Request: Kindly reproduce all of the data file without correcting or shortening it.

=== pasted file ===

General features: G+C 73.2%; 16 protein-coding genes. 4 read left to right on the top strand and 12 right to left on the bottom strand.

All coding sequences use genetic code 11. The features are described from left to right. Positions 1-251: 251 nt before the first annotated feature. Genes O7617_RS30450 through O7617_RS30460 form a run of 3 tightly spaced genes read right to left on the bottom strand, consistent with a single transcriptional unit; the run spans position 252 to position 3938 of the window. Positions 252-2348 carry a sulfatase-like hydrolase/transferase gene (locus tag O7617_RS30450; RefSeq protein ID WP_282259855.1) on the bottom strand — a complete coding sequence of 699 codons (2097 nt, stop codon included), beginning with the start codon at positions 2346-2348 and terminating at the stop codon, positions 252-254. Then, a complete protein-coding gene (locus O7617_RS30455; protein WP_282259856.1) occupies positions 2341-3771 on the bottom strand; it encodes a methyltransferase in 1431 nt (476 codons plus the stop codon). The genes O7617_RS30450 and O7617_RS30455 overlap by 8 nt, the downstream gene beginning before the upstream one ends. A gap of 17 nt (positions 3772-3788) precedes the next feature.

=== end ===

General features: G+C 73.2%; 16 protein-coding genes. 4 read left to right on the top strand and 12 right to left on the bottom strand.

All coding sequences use genetic code 11. The features are described from left to right. Positions 1-251: 251 nt before the first annotated feature. Genes O7617_RS30450 through O7617_RS30460 form a run of 3 tightly spaced genes read right to left on the bottom strand, consistent with a single transcriptional unit; the run spans position 252 to position 3938 of the window. Positions 252-2348 carry a sulfatase-like hydrolase/transferase gene (locus tag O7617_RS30450; RefSeq protein ID WP_282259855.1) on the bottom strand — a complete coding sequence of 699 codons (2097 nt, stop codon included), beginning with the start codon at positions 2346-2348 and terminating at the stop codon, positions 252-254. Then, a complete protein-coding gene (locus O7617_RS30455; protein WP_282259856.1) occupies positions 2341-3771 on the bottom strand; it encodes a methyltransferase in 1431 nt (476 codons plus the stop codon). The genes O7617_RS30450 and O7617_RS30455 overlap by 8 nt, the downstream gene beginning before the upstream one ends. A gap of 17 nt (positions 3772-3788) precedes the next feature.